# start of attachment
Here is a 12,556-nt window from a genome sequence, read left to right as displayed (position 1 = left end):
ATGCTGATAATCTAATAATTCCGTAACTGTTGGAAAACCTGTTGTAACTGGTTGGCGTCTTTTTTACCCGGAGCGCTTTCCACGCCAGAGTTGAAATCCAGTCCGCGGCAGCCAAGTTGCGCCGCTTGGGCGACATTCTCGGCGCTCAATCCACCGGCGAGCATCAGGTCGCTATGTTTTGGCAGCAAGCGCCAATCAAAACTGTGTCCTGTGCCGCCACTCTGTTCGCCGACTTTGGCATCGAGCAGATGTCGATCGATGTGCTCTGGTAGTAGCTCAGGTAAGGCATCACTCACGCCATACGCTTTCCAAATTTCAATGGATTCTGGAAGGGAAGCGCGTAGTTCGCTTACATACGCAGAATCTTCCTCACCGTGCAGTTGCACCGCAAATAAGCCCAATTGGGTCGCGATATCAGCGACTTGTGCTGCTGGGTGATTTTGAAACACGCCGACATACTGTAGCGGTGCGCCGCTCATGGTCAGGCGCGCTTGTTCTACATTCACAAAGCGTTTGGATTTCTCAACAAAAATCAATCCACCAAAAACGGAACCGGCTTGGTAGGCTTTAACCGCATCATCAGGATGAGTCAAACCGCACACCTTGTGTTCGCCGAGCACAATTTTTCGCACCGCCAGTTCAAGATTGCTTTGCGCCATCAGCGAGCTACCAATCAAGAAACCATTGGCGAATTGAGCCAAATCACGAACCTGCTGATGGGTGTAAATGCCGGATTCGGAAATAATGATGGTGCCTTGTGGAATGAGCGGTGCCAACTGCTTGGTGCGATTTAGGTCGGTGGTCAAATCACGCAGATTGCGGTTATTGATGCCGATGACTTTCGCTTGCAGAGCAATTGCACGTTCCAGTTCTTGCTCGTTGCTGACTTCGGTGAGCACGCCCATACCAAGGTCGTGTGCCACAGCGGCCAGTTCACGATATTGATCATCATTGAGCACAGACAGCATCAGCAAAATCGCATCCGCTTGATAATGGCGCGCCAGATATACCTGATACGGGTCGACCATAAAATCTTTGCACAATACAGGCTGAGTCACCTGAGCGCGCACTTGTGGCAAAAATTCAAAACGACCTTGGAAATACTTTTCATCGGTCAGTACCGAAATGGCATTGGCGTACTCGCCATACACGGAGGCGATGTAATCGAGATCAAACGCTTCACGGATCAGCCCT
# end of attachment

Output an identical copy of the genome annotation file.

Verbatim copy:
Here is a 12,556-nt window from a genome sequence, read left to right as displayed (position 1 = left end):
ATGCTGATAATCTAATAATTCCGTAACTGTTGGAAAACCTGTTGTAACTGGTTGGCGTCTTTTTTACCCGGAGCGCTTTCCACGCCAGAGTTGAAATCCAGTCCGCGGCAGCCAAGTTGCGCCGCTTGGGCGACATTCTCGGCGCTCAATCCACCGGCGAGCATCAGGTCGCTATGTTTTGGCAGCAAGCGCCAATCAAAACTGTGTCCTGTGCCGCCACTCTGTTCGCCGACTTTGGCATCGAGCAGATGTCGATCGATGTGCTCTGGTAGTAGCTCAGGTAAGGCATCACTCACGCCATACGCTTTCCAAATTTCAATGGATTCTGGAAGGGAAGCGCGTAGTTCGCTTACATACGCAGAATCTTCCTCACCGTGCAGTTGCACCGCAAATAAGCCCAATTGGGTCGCGATATCAGCGACTTGTGCTGCTGGGTGATTTTGAAACACGCCGACATACTGTAGCGGTGCGCCGCTCATGGTCAGGCGCGCTTGTTCTACATTCACAAAGCGTTTGGATTTCTCAACAAAAATCAATCCACCAAAAACGGAACCGGCTTGGTAGGCTTTAACCGCATCATCAGGATGAGTCAAACCGCACACCTTGTGTTCGCCGAGCACAATTTTTCGCACCGCCAGTTCAAGATTGCTTTGCGCCATCAGCGAGCTACCAATCAAGAAACCATTGGCGAATTGAGCCAAATCACGAACCTGCTGATGGGTGTAAATGCCGGATTCGGAAATAATGATGGTGCCTTGTGGAATGAGCGGTGCCAACTGCTTGGTGCGATTTAGGTCGGTGGTCAAATCACGCAGATTGCGGTTATTGATGCCGATGACTTTCGCTTGCAGAGCAATTGCACGTTCCAGTTCTTGCTCGTTGCTGACTTCGGTGAGCACGCCCATACCAAGGTCGTGTGCCACAGCGGCCAGTTCACGATATTGATCATCATTGAGCACAGACAGCATCAGCAAAATCGCATCCGCTTGATAATGGCGCGCCAGATATACCTGATACGGGTCGACCATAAAATCTTTGCACAATACAGGCTGAGTCACCTGAGCGCGCACTTGTGGCAAAAATTCAAAACGACCTTGGAAATACTTTTCATCGGTCAGTACCGAAATGGCATTGGCGTACTCGCCATACACGGAGGCGATGTAATCGAGATCAAACGCTTCACGGATCAGCCCT